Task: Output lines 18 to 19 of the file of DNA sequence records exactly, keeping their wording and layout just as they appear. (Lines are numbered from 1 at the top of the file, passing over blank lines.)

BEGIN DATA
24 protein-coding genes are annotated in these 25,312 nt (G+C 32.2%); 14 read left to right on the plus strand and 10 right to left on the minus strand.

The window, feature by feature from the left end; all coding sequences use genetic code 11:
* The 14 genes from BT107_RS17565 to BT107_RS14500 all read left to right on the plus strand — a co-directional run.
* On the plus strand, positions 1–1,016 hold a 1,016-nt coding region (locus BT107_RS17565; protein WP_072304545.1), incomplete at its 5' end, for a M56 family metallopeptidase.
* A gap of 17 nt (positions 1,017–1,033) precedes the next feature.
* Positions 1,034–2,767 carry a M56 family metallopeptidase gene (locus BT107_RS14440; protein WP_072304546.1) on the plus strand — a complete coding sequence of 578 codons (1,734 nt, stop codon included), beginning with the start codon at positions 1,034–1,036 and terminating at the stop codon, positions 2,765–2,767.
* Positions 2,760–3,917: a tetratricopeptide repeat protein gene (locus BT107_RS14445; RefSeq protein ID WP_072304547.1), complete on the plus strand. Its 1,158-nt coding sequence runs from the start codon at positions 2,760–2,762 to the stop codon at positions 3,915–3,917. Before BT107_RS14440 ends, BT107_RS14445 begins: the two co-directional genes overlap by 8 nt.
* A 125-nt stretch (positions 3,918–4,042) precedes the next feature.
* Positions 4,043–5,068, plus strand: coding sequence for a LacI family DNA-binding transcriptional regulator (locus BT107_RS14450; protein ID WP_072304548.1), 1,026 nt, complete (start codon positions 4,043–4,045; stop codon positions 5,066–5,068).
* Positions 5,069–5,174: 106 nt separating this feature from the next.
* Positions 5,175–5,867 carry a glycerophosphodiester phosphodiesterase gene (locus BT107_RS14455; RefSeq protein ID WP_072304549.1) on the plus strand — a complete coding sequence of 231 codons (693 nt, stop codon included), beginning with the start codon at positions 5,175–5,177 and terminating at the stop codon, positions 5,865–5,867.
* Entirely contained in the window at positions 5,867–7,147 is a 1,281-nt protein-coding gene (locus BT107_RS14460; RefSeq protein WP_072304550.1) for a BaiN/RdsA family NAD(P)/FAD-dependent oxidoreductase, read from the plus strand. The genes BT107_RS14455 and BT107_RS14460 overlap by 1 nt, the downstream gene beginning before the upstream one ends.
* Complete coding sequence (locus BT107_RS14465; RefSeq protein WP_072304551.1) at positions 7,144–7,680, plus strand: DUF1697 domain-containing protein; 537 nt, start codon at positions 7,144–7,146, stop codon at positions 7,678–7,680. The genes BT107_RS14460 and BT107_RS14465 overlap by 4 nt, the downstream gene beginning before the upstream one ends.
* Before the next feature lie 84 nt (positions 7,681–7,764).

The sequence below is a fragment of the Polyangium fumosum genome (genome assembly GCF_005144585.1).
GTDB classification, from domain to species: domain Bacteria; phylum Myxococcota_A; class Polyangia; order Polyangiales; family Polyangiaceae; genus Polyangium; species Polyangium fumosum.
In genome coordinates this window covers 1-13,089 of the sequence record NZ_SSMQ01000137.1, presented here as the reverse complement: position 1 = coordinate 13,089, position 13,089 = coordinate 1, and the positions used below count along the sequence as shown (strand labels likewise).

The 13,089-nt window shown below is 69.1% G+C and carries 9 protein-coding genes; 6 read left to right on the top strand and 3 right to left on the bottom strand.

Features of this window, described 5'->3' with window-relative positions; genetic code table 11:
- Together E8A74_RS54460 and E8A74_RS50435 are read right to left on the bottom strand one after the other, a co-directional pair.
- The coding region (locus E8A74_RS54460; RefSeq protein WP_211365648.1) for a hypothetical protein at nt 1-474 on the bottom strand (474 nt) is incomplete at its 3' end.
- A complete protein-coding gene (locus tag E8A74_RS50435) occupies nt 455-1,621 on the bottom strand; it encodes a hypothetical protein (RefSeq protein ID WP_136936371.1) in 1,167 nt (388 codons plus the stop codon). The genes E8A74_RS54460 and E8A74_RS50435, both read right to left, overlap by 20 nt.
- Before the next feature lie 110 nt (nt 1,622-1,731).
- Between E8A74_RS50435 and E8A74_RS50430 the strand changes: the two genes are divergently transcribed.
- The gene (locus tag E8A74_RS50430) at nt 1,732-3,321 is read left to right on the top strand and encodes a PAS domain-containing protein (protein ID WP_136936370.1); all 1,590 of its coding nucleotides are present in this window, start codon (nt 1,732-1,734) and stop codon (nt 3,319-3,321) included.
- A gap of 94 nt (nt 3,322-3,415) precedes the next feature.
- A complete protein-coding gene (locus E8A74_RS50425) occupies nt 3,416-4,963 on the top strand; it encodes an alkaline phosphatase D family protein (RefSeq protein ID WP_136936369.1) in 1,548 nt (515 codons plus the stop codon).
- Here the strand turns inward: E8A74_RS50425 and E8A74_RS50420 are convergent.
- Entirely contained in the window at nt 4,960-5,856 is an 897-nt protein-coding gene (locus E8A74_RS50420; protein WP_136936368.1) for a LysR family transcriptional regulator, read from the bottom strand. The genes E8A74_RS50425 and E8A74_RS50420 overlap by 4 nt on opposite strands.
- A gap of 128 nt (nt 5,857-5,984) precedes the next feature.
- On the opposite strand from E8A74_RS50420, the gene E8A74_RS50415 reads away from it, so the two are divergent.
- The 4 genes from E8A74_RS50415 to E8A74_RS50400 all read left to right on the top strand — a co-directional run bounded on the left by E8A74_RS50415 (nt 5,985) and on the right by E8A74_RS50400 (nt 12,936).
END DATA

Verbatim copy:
The 13,089-nt window shown below is 69.1% G+C and carries 9 protein-coding genes; 6 read left to right on the top strand and 3 right to left on the bottom strand.

Features of this window, described 5'->3' with window-relative positions; genetic code table 11: